Você está na página 1de 9

FRICTION LOSS IN PIPES LABORATORY

ASSIGNMENT

Student number: 18008782

Module code: KB4027

Module tutor name: Dr Jerry Edge

Page 1 of 9
CONTENT

INTRODUCTION PAGE 3

APPARATUS PAGE 3

METHOD PAGE 4

RESULTS PAGE 5

DISCUSSION/CONCLUSSION PAGE 6

RISK ASSESMENT PAGE 9

REFERENCES PAGE 9

Page 2 of 9
INTRODUCTION

The purpose of this laboratory work was to study change in the laws of resistance for laminar to
turbulent flow and to find the Reynolds number. There are two types of flows that are going to be
discussed: higher flow and lower flow. Risk assessment was carried out of a practical laboratory
session.

APPARATUS

Pressure Header
Gauge Tank

Hand
Pump

Water
Manometer Measuring
Vessel

Test
Pipe Hydraulic
Bench

Outlet
Pipe

 Stop watch was used to time the collection of a suitable quantity of water.
 Temperature of the water was measured.
 Pressure Gauge (Burdon) was used for the Higher Flow experiment.
 Water manometer ( U-tube) was used for the Lower flow experiment.

Page 3 of 9
METHOD

There are two types of methods in this experiment: Lower flow rates and Higher flow rates.

Lower flow rates :

1.Mechanism was connected by the technician to the apparatus header tank which supplied water
through the horizontal pipe.

2.The needle valve was opened fully and carefully adjusted to give a differential head of around 450
mm on the manometer.

3.Given stopwatch and measuring vessels were used to spot the quantity of water from the outlet
pipe. During this assessment the temperature of the water was measured and recorded.

4.The needle valve was used to reduce the differential in roughly 30 mm steps and fifteen sets of
results were done. Last results were taken at 30 mm. During each step the differential, the flow rate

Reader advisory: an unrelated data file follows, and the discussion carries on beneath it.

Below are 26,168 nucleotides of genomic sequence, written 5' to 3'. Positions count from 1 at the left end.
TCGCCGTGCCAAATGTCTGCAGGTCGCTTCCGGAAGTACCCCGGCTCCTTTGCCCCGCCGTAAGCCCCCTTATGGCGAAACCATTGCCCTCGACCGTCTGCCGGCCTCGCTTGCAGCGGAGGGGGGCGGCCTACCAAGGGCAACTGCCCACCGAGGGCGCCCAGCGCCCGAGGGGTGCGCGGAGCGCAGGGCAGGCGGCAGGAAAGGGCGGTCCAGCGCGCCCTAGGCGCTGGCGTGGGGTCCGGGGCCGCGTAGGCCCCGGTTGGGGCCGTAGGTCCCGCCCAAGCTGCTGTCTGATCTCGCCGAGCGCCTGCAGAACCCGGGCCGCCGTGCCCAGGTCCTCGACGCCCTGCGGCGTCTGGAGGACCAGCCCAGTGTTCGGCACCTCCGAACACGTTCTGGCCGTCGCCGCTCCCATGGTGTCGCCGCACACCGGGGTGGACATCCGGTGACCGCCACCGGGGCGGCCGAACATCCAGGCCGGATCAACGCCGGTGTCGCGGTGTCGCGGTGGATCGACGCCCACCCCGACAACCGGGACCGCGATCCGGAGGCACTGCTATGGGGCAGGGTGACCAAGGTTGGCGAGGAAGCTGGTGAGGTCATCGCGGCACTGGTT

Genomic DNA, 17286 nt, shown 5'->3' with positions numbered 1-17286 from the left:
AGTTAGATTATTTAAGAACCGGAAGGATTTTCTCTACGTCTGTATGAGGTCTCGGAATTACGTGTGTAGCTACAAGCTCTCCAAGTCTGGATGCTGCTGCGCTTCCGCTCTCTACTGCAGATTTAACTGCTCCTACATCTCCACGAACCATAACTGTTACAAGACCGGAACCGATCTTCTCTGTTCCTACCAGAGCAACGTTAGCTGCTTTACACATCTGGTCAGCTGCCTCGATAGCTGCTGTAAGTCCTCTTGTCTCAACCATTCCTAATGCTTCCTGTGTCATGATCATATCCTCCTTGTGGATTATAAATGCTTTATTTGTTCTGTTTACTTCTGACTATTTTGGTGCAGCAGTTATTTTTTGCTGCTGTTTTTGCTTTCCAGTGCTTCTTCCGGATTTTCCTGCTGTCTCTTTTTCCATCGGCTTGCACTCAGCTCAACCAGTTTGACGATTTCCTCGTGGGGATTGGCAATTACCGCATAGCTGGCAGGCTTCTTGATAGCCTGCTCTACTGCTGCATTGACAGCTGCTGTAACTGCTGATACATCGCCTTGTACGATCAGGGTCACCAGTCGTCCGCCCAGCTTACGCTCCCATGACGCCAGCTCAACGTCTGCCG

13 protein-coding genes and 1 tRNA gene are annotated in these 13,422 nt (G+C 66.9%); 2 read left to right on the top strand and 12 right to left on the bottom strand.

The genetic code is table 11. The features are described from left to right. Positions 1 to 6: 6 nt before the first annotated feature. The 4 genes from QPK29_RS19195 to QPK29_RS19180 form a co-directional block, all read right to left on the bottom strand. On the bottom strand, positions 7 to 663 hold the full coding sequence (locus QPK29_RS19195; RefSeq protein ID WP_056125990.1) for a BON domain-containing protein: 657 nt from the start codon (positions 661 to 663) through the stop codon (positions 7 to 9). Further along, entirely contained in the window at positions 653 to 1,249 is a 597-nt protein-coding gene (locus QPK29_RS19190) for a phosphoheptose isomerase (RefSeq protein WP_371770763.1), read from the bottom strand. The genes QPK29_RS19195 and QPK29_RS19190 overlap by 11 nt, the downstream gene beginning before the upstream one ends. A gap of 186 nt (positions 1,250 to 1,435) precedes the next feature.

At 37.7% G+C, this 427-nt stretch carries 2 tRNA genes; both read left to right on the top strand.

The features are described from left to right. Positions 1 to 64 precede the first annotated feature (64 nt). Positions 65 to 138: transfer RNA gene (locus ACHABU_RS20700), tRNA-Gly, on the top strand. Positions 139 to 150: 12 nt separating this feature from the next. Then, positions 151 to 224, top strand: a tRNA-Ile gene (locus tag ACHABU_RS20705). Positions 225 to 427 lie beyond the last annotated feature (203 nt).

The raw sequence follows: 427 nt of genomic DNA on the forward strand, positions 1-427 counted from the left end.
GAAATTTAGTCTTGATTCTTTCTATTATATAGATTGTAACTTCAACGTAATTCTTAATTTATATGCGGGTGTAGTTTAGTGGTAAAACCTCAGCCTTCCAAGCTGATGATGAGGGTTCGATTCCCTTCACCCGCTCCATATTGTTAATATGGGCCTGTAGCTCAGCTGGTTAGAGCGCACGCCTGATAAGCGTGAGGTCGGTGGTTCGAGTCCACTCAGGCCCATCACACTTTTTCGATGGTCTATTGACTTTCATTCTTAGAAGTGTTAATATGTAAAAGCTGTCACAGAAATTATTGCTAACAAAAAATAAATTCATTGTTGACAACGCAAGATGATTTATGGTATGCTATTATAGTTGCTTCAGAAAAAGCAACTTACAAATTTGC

and the water temperature was recorded.

Higher flow rates :

1. Mechanism was connected by the technician to the hydraulic bench which provided a source and
sink for the water flow through the horizontal pipe.

2.The values was recorded when needle valve was fully open and the hydraulic bench was adjusted
to supply valve to get a reading of 2000 mm on the bourdon gauge.

3. Given stopwatch and measuring vessels were used to spot the quantity of water from the outlet
pipe. During this assessment the temperature of the water was measured and recorded.

4.During every step the differential, the flow rate and the water temperature was recorded. The
needle valve was used to reduce the differential in roughly 200 mm steps and gave nine sets of
results. We stopped taking results at 250 ml.

Page 4 of 9
RESULTS

1.For the lower flow results the head differences were calculated: (ℎ1 − ℎ2)

2.For the higher flow results readings were taken off the pressure gauge.

3.Volume flow was calculated for each set of the results and after that velocity was found.

4.Water viscosity was found using our recorded temperature according to values given in Table.

(ℎ1−ℎ2)
5. Hydraulic gradient i was calculated using: 𝑖 = 𝑙
(l-distance between pressure tappings)

𝑖𝑑2𝑔
6.The Darcy equation was used to find the friction factor: 𝜆 =
𝑣2

𝜌𝑣𝑑
7.The following equation was used to find Reynolds number (Re): 𝑅𝑒 = .
𝜇

(Calculations shown in page 6)

Lower flows
H1(mm) H2(mm) Volume(m³) Time(s) (H1-H2)(mm)Temperature(°C) volume flow(m3/s) velocity(m/s) hydraulic gradient friction coefficient ( λ) Re
480 30 0.00018 19 450 19 0.00000944 1.336 0.859 0.028312735 3895.52242
464 48 0.00019 18 416 19 0.00001056 1.494 0.79389313 0.020933625 4355.86899
456 66 0.00018 21 390 19 0.00000857 1.213 0.744274809 0.029762643 3537.09663
434 82 0.0002 20 352 19 0.00001000 1.415 0.671755725 0.019735856 4126.61273
426 93 0.00021 24 333 19 0.00000875 1.238 0.635496183 0.024386048 3610.78614
410 114 0.0002 24 296 19 0.00000833 1.180 0.564885496 0.023898327 3438.84394